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FCA fines Equifax £11m for major consumer data breach

FCA fines Equifax £11m for major consumer data breach

The Financial Conduct Authority (FCA) has fined Equifax over £11 million for failing to protect their customers from a data breach outsourced to its US parent company.

In 2017 Equifax failed to protect 13.8 million UK consumers, and 147.9 million people in total from cyberhackers as their data was outsourced to the US for processing, making it one of the largest cybersecurity violations in history. The infringement led to the resignation of their CEO and a lawsuit from the Independent Community Bankers of America (ICBA).

The UK financial watchdog stated that millions of UK consumers have been exposed by the recent failure in security, allowing hackers names, dates of birth, login details, phone numbers, partial credit card details, and home addresses of Equifax customers.

Therese Chambers, joint executive director of enforcement and market oversight at the FCA, stated:  “Financial firms hold data on customers that is highly attractive to criminals. They have a duty to keep it safe and Equifax failed to do so. They compounded this failure by the ways they mishandled their response to the data breach. Regulated firms are on the hook, regardless of whether they outsource or not. The risk of identity theft never stops. Cyber criminals are sophisticated and innovative; it is imperative that firms maintain the highest standards in data protection.”

The FCA declared that Equifax was negligent, unprepared to protect their customers’ information, insufficient in how they supported their users, and misleading in the way they addressed the security breach.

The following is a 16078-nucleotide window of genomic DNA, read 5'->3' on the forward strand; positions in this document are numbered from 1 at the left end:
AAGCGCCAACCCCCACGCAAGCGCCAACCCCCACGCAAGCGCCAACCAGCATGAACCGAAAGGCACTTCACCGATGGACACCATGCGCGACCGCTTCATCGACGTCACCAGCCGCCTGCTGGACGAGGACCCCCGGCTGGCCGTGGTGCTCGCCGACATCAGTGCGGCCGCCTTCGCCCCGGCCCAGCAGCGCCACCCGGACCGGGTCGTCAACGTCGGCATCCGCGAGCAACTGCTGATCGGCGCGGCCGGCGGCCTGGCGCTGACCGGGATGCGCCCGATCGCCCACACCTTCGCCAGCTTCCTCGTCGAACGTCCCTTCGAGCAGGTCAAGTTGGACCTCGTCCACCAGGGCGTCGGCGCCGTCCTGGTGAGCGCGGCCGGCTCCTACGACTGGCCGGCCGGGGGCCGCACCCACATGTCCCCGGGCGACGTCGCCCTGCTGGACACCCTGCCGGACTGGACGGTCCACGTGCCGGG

Jessica Rusu, FCA chief data, information, and intelligence officer, commented: “Cyber security and data protection are of growing importance to the security and stability of financial services. Firms not only have a technical responsibility to ensure resiliency, but also an ethical responsibility in the processing of consumer information. The Consumer Duty makes it clear that firms must raise their standards.

In response to the news, Patricio Remon, President for Europe at Equifax, said: “Equifax has cooperated with the FCA fully throughout this long running investigation and has been recognised by the FCA for that cooperation, our transformation programme and the voluntary consumer redress exercise we implemented after the incident. Since the cyberattack against our company six years ago, we have invested over $1.5 billion in a security and technology transformation. Few companies have invested more time and resources than Equifax to ensure that consumers’ information is protected."

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